This leprechaun sculpture, courtesy of the Merck family, was unveiled last Friday (Sept. 27) at Gate 10 of Purcell Pavilion.

The Spirit And Tradition Of The Leprechaun Lives On

Oct. 1, 2013

By Renee Peggs

The leprechaun has become a virtual symbol of the spirit of Notre Dame that reaches out and touches the hearts of millions of people throughout the world.

Speaking to several dozen friends, family, and Fighting Irish faithful, Fr. Leo Banas, C.S.C., proclaimed this axiomatic blessing on the latest addition to our University’s legendary sculpture collection: a leprechaun sculpture in the Purcell Pavilion.

Its significance is manifold, which comes as no surprise to anyone familiar with the sculptures on campus. What may be surprising is that originally it was unclear whether this sculpture would even be allowed on campus. What?! Indeed, the committee had expressed a growing concern over the proliferation of sculptures of a non-religious variety. Senior deputy athletics director Missy Conboy confided that “we had to keep three or four national championship coaches locked up in the stadium for several years until we were able to convince the statue committee that going 12-0 in football is the next closest thing to an actual miracle!”

The luck of the Irish prevailed: it so happens that the statue committee has authority only over outdoor sculptures. Thus a dream became reality, as renowned sculptor Gerry McKenna gave life to the vision of one family whose hearts forever praise and love Notre Dame.

Tim and Beth Merck, along with their children Jon (’09) and Katherine (’12), have long demonstrated a commitment to preserving stories and dreams and passion in their operation of Old World Christmas, one of the leading distributors of the world’s most extensive collections of mouth-blown Christmas ornaments, glass figurines, vintage night lights and nostalgic greeting cards. Jon and Katherine fulfilled a dream for their grandmother by attending and graduating from Notre Dame. Their family’s donation of the leprechaun sculpture is simply another branch on the tree of their family creativity and generosity.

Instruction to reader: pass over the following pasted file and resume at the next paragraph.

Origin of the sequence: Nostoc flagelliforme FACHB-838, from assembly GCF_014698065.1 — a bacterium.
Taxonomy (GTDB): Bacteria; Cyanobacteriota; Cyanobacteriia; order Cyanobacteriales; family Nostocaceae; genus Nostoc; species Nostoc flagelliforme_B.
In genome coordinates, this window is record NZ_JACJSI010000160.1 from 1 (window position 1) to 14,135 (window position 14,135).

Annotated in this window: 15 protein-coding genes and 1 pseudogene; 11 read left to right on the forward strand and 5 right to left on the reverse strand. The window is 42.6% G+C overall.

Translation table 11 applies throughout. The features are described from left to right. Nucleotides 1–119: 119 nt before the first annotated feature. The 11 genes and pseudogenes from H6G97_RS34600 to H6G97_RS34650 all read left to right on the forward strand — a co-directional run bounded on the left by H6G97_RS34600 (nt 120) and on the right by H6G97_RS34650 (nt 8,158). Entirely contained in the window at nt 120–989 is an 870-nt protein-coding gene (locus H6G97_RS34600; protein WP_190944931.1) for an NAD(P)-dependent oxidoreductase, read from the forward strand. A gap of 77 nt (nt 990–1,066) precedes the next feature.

The statue is located in Gate 10 of the Purcell Pavilion, the very gate through which the Leprechaun Legion enters the arena to cheer on the basketball and volleyball teams. Conboy reminded us that all Notre Dame traditions – such as touching the PLAY LIKE A CHAMPION TODAY sign and cheering Sgt. Tim McCarthy’s safety announcements during the third quarter – began as something very small before they grew to legendary status, and suggested that this statue would likely be attached someday to a particular act of reverence or superstition: “and Jack (Swarbrick) has asked to be the very first one to kiss it.”

Athletics director Jack Swarbrick connected his story to that of the Merck family by revealing that his Irish grandparents also dreamed of having a child or grandchild attend ND, and professing his pride in being the first in his family to achieve that dream. Swarbrick expertly spun legend and lore worthy of the great Irish tales as he spoke about the essence of Notre Dame: “generations past felt strongly about the value of this place for their families. The statues and artwork on campus – your experience, what you encounter, what you see – ensure that we extend the story about Notre Dame” for generations to come.

Following Banas’ blessing, Swarbrick presented Tim and Beth, Jon, and Katherine with their own miniature versions of the leprechaun sculpture. Members of the Glee Club then serenaded the gathered assembly with the Alma Mater. The fervent emotion that never fails was heightened as Tim had shared that this mainstay of Notre Dame tradition had been the final song at Beth’s mother’s funeral.

“We hope and trust,” declared Tim in his remarks, “that this beautiful leprechaun will remind everyone of the fighting spirit of Notre Dame that started back when Father Sorin founded the school, and we hope that it will live on.”

— ND —